Learn the landscape
Define the competitive landscape early on. If you are tracking every competitor under the sun, then you are wasting precious time and resources. Instead, take time to decipher your true competitors. There may be fifty brands in your category, but only five that you directly compete with for customer share of mind.
First, look at direct competition (i.e., companies that compete within your category). This is where their products and services perform the same function as yours. Next, consider substitute (or indirect) competition. If resources are scarce, focus on direct competition, until you can afford to expand your efforts. This ensures your activities are capable of delivering true benefit.
Listen to conversations
The best competitive intelligence is often not the messages that companies send out, but rather what end users (i.e., customers) are saying behind the scenes. To gain a true picture of your competitive landscape, scout out industry forums, online reviews, customer feedback, etc.
This will reveal a clear and candid picture of how competitors are courting their customers. Meanwhile, it will unlock insights into areas that your business can truly compete on – problems that a competitor may be missing or is too large (and inflexible) to readily address.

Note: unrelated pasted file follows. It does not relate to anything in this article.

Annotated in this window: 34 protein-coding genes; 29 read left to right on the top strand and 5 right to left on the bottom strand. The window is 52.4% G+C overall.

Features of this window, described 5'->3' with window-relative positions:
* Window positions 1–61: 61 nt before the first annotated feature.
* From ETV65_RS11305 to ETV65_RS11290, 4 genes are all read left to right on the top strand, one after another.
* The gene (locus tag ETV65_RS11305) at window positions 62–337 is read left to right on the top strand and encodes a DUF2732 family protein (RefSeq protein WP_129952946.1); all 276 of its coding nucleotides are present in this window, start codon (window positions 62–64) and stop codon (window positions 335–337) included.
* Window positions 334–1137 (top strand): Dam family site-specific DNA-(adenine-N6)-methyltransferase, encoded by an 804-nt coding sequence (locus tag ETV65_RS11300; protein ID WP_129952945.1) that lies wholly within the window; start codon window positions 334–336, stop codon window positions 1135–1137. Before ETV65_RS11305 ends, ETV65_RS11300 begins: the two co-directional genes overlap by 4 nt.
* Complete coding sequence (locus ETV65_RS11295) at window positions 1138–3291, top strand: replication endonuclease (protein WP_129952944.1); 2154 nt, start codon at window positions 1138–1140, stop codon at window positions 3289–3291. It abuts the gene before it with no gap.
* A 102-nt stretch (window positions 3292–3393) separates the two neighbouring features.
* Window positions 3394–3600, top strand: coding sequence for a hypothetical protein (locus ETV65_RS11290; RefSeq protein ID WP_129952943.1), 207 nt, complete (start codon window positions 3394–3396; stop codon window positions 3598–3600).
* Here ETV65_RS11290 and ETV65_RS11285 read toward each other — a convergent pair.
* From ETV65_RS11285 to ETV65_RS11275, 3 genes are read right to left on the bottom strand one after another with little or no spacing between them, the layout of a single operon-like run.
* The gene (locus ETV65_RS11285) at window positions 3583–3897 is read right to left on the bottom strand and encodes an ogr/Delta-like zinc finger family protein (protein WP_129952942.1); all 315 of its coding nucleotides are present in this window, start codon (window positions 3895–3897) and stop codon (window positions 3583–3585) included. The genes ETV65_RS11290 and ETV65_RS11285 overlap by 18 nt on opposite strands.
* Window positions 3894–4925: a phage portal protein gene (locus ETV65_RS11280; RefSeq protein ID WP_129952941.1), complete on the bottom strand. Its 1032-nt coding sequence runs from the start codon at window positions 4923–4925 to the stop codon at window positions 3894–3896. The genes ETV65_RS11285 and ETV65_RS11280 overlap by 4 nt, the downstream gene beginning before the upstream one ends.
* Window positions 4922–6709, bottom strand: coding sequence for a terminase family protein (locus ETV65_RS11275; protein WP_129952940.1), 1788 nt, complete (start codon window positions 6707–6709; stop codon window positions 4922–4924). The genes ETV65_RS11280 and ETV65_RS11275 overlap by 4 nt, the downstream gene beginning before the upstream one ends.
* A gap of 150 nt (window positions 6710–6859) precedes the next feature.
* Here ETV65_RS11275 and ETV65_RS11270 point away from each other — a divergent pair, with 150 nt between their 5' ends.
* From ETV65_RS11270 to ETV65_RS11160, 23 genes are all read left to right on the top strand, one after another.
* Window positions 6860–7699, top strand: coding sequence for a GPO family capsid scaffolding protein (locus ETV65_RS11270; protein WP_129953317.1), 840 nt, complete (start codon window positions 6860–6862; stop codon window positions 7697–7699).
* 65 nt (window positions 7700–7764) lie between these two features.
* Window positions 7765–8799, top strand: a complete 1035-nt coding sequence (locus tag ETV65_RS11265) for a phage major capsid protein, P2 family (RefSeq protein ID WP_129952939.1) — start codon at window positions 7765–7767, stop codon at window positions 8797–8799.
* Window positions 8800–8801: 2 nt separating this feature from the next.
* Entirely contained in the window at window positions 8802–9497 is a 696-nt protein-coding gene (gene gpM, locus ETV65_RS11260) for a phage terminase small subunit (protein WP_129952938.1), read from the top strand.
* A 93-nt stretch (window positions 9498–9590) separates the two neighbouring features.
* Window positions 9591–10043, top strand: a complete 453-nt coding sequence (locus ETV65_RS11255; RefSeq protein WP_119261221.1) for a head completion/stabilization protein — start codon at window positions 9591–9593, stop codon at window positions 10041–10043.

Study points of contact
Evaluate how your top competitors engage customers. Several things to consider include, but are not limited to, media and advertising, in-store, cause association, e-commerce, loyalty programs, online efforts, etc. This will give you greater insight into areas that your business can improve upon. While it is unlikely that you can “heavy up” on all of their efforts, pick one or two areas that complement your strengths and compete on those factors.
Identify a best in class competitor
While you will likely have more than one competitor, you may find it helpful to identify one competitor that, in your eyes, is truly first-rate. They may set the standard in terms of their portfolio, business results, commitment to innovation, strong awareness, customer support, etc.
Identify your competitive “role model” and track their progress (and missteps) in market. This will help you focus your competitive monitoring with surgical precision, which is more likely to drive actionable results for your business.